Related ImagesSee the photographs related to this lesson
Using the websites below, explore the ways in which photography, art and social media are used to take action on issues of social injustice and advocate for change. Ask students to record the ways in which each organization is documenting injustice and/or atrocities. What are the tools that each organization uses to bring attention to these issues?
Photographers and Social Justice
PhotoSensitive is a non-profit collective whose projects focus on North American issues, including poverty, hunger, illness, racism, ignorance and injustice. But the collective also focuses on the antidotes to these problems: the hope found in the face of adversity, the laughter and love that make the difficulties of life tolerable, and the simple pleasures that lighten dark lives. PhotoSensitive's photographers use the camera to tell stories, make social comments and spur viewers to action.
World Press Photo is committed to supporting and advancing high standards in photojournalism and documentary photography worldwide. We believe in the power of visual journalism to inspire and shape us.
Artists and Social Justice
Ai WeiWei is a Chinese artist and activist who has been very critical of the Chinese government's policies on democracy and human rights.
Brian Jungen is a Canadian artist of Swiss and Dunne-za heritage who has risen to prominence over the last decade by creating artwork that repurposes objects from contemporary culture - including plastic lawn chairs, golf bags and Nike Air Jordans - to reflect Aboriginal symbols and traditions.
Using Social Media - The Sentinel Project
While governments with the power to stop genocide and save lives have stood by and done nothing in the past, civil society - ordinary people and non-governmental organizations - can still make a difference. Since genocide can be prevented by acting before it begins, the Sentinel Project is working to make this pre-emptive action possible through the creation of an early-warning system and cooperation with threatened communities and other anti-genocide organizations.
Read the interview with Chris Tuckwood of the Sentinel Project and identify the challenges and triumphs that he and his organization have experienced. What tools did Tuckwood use to overcome the obstacles he faced and begin to create change?
Creating a Toolbox for Change
Studying difficult histories can be challenging, as students can feel overwhelmed and powerless in the face of injustice. It is important that students are taken safely in and out of these experiences with the knowledge that their choices matter and they have the ability to take action to create change. A great way to start thinking about this process is by creating a Toolbox for Change. The types of tools that each of us requires will vary depending on individual needs and the issue at hand. For example, I might put a coin in my toolbox to represent the fact that I need funding to run a successful project. Alternatively, I might put a drawing of a heart in my toolbox to show that I need to empathize with and strive to understand others in order to create meaningful change. The possibility for different types of tools is endless; this will demonstrate that there are many ways to create change.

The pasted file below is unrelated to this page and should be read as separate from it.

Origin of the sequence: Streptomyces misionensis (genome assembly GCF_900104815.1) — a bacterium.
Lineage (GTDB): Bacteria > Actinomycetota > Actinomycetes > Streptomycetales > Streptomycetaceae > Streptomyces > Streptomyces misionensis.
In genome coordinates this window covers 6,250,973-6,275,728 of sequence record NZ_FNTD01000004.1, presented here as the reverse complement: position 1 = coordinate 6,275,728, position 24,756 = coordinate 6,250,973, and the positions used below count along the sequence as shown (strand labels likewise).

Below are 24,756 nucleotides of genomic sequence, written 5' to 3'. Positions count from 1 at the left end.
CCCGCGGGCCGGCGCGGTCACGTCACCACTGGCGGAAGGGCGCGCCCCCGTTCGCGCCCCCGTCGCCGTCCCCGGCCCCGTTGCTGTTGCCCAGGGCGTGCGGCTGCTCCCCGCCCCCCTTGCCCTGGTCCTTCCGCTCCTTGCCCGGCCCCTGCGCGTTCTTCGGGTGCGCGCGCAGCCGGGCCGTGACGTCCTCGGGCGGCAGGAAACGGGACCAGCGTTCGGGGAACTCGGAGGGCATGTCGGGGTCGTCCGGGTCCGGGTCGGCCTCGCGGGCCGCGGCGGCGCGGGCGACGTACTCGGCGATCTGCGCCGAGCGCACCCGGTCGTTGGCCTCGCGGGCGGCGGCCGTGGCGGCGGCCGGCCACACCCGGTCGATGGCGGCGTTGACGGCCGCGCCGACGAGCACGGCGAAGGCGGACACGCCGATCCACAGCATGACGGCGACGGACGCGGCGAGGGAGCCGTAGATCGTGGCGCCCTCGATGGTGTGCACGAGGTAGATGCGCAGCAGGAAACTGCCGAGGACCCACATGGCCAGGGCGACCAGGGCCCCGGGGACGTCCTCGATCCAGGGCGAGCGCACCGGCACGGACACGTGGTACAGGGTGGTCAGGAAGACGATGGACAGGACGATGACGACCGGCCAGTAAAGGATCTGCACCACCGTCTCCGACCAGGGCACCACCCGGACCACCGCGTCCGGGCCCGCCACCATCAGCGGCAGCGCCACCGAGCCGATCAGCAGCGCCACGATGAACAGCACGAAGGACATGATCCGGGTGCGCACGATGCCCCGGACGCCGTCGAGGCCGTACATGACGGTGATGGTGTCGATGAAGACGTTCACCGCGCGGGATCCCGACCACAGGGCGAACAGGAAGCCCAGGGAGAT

Ask students to consider all the tools that have been used by the different individuals and organizations. Then ask them to consider an issue they are passionate about and think about what tools they need to create change. Hand out sticky notes to all students and have them each write down one tool for their Toolbox for Change. Students should come up one by one and post their sticky notes on the wall. As they post their notes on the wall, students may briefly describe the tools they selected and why they selected them.
All over the world, individuals are documenting issues that their communities are facing. We encounter this documentation in many different places: on Facebook, through Twitter, on Instagram, on TV, in newspapers, in books, in theatre and in visual art. As witnesses or recipients of this information, what is our responsibility to act, and what can we do once we have this information?
Chris Tuckwood, Executive Director of the Sentinel Project.
How would you describe the goals or mandate of the Sentinel Project?
Our mission is to assist communities threatened by mass atrocities around the world. There are two important pillars to this mission. First, we emphasize working on the ground, cooperating with the people in harm's way. Second, we use innovative technology to achieve our mission whenever possible.
What inspired you to start the Sentinel Project?
I was 16 years old when I first learned about the Rwandan genocide from a documentary on television. Something about it really resonated with me and I decided to devote my life to stopping things like that from happening again. Of course, I didn't know how to achieve that when I first started out, but I educated myself a lot about genocide. When I got to university, I had an opportunity to become a student leader in the movement to stop the genocide in Darfur. We were very successful on our own campus, but I wanted to have a more direct way of helping people in danger on the other side of the world. That's where the idea of predicting and preventing atrocities using the modern tools available to us started and grew into the Sentinel Project.